Vyvanse (Lisdexamfetamine) Uses and Side Effects

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What is the most important information I should know about Vyvanse?

You should not take Vyvanse if:

  • you have taken an MAOI within the previous 14 days; or
  • you have a known hypersensitivity to amphetamine or another ingredient in Vyvanse.

Vyvanse (lisdexamfetamine) is one medication that may be prescribed to treat attention deficit hyperactivity disorder (ADHD), and it is approved for use in children, adolescents, and adults.

This article discusses when Vyvanse is prescribed and the treatment guidelines you should follow when taking this medication. It also covers potential side effects, drug interactions, and warnings to consider.

Vyvanse Uses

Vyvanse is a prescription medication that treats ADHD in patients 6 years and above. In 2015, it was also approved by the Food and Drug Administration (FDA) to treat moderate to severe binge eating disorder in adults.

Vyvanse is sometimes prescribed off-label as an adjunct treatment for depression. It is important to note that it has not been FDA-approved for this use and that clinical trials were discontinued due to the medication's poor efficacy in treating depression.

Caution is warranted for people who have ADHD and co-occurring bipolar disorder. Stimulant medication may exacerbate some symptoms of bipolar disorder, including psychosis. A doctor considering prescribing this drug needs to evaluate the individual patient's symptoms carefully.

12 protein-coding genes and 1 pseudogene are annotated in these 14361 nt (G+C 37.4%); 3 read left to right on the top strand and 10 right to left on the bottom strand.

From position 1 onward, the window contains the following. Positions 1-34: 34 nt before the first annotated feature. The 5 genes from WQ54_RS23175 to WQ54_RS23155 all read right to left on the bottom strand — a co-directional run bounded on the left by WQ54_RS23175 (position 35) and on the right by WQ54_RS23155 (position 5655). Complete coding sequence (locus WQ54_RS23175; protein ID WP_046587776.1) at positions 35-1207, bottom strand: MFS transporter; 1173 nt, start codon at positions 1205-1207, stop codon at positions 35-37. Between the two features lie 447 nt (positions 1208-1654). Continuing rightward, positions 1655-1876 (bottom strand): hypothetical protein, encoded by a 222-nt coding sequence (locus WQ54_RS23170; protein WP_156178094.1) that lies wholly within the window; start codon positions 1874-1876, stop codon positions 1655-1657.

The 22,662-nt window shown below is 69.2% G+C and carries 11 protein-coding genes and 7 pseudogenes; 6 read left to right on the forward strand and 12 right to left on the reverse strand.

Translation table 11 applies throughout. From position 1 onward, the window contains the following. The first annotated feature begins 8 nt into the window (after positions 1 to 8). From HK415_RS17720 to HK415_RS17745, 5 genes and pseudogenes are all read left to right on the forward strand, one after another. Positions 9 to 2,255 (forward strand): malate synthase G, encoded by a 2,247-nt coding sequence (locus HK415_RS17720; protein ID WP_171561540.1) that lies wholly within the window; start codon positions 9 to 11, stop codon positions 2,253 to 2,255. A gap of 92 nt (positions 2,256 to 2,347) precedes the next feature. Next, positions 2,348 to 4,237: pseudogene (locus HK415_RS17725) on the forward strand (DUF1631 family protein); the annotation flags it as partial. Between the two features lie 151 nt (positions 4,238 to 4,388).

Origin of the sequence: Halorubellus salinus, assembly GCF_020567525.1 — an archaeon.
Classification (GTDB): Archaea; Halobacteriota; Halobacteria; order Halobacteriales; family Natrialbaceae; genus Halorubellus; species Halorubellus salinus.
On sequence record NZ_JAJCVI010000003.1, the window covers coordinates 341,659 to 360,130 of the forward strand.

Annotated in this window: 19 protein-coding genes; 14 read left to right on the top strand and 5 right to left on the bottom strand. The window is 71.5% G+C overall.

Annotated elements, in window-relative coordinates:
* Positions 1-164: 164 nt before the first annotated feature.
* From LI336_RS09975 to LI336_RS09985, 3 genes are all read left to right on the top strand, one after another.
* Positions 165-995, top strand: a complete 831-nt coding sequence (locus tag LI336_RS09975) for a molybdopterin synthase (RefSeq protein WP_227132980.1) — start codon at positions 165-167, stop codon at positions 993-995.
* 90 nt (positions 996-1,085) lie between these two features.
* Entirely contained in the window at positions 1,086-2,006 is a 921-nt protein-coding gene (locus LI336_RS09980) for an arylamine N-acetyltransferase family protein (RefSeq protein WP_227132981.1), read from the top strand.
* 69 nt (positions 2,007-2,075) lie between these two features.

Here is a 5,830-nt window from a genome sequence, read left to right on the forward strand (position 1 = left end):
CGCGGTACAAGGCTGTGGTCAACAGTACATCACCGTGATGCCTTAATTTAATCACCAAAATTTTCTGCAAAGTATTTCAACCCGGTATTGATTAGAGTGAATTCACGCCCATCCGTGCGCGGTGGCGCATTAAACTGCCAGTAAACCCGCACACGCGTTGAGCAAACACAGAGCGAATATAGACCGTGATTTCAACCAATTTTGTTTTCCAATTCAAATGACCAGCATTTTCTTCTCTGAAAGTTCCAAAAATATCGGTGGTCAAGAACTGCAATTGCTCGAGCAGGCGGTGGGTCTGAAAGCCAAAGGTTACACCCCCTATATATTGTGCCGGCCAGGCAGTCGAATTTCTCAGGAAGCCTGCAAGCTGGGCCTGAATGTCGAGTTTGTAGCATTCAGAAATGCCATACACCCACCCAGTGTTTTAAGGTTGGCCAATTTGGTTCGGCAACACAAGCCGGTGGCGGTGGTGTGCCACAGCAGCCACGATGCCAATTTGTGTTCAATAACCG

One study found that people with bipolar disorder experienced improvements in self-reported depression symptoms and daytime sleepiness while taking Vyvanse. However, more research is needed.

Hidden bipolar or psychotic disorders can be triggered by stimulants, and known psychiatric conditions made worse, so the doctor must also monitor the patient closely for such symptom changes.

Vyvanse Treatment Guidelines

This once-a-day medication should be taken in the morning since taking it later in the day can lead to insomnia. It can be taken with or without food. A capsule can be opened and the powder inside dissolved in a glass of water or orange juice, or in a serving of yogurt. The water with Vyvanse in it must be drunk immediately.

The recommended starting dose is 30 milligrams (mg). This can be adjusted up to a maximum dose of 70mg per day under a doctor's supervision.

It's also recommended that long-term use of Vyvanse be interrupted at times to see whether ADHD symptoms return to a point where medical treatment is still necessary. Such interruption may also be a good idea if there are signs of a child or adolescent's growth being suppressed.

Vyvanse Drug Interactions

Always tell your doctor about any other medications, supplements, or substances you are taking. Some medications can interact with Vyvanse, which can affect how both substances work or cause potentially serious side effects.

This drug should not be taken at the same time as any monoamine oxidase inhibitors (MAOIs). In addition, you should wait 14 days between discontinuing an MAOI and starting to take Vyvanse, so that the MAOI has completely worked out of your system. Taking the two drugs together increases the risk of a dangerous hypertensive crisis.

Medications that can also interact with Vyvanse include:

  • Tricyclic antidepressants, especially Norpramin (desipramine) and Vivactil (protriptyline), which may cause a significant increase in the amount of Vyvanse in the body
  • Haldol (haloperidol), which may make Vyvanse less effective
  • Lithium, which may also make Vyvanse less effective
  • Selective serotonin reuptake inhibitors (SSRIs), such as Prozac and Zoloft, which can increase the side effects of both Vyvanse and SSRIs